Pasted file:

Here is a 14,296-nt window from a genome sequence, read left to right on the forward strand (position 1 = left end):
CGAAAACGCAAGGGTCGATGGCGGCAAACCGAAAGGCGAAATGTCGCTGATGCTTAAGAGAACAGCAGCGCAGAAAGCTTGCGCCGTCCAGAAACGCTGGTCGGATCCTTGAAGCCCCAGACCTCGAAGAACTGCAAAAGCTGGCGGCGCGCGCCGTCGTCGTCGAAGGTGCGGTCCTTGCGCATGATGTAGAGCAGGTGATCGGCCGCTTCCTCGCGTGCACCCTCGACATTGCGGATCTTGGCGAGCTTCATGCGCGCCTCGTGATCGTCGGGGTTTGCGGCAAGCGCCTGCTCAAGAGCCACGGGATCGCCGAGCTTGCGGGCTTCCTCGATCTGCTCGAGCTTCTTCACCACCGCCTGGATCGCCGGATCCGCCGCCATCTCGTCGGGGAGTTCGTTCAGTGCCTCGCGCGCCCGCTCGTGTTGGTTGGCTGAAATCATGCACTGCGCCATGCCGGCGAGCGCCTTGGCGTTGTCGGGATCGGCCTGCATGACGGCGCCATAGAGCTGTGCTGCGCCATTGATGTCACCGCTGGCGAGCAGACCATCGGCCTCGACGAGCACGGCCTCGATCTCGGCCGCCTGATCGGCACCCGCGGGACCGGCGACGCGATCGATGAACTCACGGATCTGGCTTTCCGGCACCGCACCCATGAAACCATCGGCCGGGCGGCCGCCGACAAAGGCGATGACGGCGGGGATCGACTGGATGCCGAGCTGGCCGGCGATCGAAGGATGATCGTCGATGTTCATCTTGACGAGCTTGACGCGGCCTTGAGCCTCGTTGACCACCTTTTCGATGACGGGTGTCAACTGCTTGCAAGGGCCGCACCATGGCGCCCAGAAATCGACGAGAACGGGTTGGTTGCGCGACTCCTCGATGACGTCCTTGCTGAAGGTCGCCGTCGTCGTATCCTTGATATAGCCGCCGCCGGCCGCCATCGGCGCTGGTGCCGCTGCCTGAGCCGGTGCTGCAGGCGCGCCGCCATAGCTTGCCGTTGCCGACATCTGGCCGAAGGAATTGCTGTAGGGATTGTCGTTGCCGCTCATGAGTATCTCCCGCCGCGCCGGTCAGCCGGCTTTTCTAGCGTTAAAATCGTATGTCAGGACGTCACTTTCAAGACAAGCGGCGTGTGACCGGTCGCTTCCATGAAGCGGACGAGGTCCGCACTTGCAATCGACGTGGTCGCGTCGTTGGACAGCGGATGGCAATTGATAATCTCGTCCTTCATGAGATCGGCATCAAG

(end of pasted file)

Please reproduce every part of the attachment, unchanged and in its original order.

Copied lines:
Here is a 14,296-nt window from a genome sequence, read left to right on the forward strand (position 1 = left end):
CGAAAACGCAAGGGTCGATGGCGGCAAACCGAAAGGCGAAATGTCGCTGATGCTTAAGAGAACAGCAGCGCAGAAAGCTTGCGCCGTCCAGAAACGCTGGTCGGATCCTTGAAGCCCCAGACCTCGAAGAACTGCAAAAGCTGGCGGCGCGCGCCGTCGTCGTCGAAGGTGCGGTCCTTGCGCATGATGTAGAGCAGGTGATCGGCCGCTTCCTCGCGTGCACCCTCGACATTGCGGATCTTGGCGAGCTTCATGCGCGCCTCGTGATCGTCGGGGTTTGCGGCAAGCGCCTGCTCAAGAGCCACGGGATCGCCGAGCTTGCGGGCTTCCTCGATCTGCTCGAGCTTCTTCACCACCGCCTGGATCGCCGGATCCGCCGCCATCTCGTCGGGGAGTTCGTTCAGTGCCTCGCGCGCCCGCTCGTGTTGGTTGGCTGAAATCATGCACTGCGCCATGCCGGCGAGCGCCTTGGCGTTGTCGGGATCGGCCTGCATGACGGCGCCATAGAGCTGTGCTGCGCCATTGATGTCACCGCTGGCGAGCAGACCATCGGCCTCGACGAGCACGGCCTCGATCTCGGCCGCCTGATCGGCACCCGCGGGACCGGCGACGCGATCGATGAACTCACGGATCTGGCTTTCCGGCACCGCACCCATGAAACCATCGGCCGGGCGGCCGCCGACAAAGGCGATGACGGCGGGGATCGACTGGATGCCGAGCTGGCCGGCGATCGAAGGATGATCGTCGATGTTCATCTTGACGAGCTTGACGCGGCCTTGAGCCTCGTTGACCACCTTTTCGATGACGGGTGTCAACTGCTTGCAAGGGCCGCACCATGGCGCCCAGAAATCGACGAGAACGGGTTGGTTGCGCGACTCCTCGATGACGTCCTTGCTGAAGGTCGCCGTCGTCGTATCCTTGATATAGCCGCCGCCGGCCGCCATCGGCGCTGGTGCCGCTGCCTGAGCCGGTGCTGCAGGCGCGCCGCCATAGCTTGCCGTTGCCGACATCTGGCCGAAGGAATTGCTGTAGGGATTGTCGTTGCCGCTCATGAGTATCTCCCGCCGCGCCGGTCAGCCGGCTTTTCTAGCGTTAAAATCGTATGTCAGGACGTCACTTTCAAGACAAGCGGCGTGTGACCGGTCGCTTCCATGAAGCGGACGAGGTCCGCACTTGCAATCGACGTGGTCGCGTCGTTGGACAGCGGATGGCAATTGATAATCTCGTCCTTCATGAGATCGGCATCAAG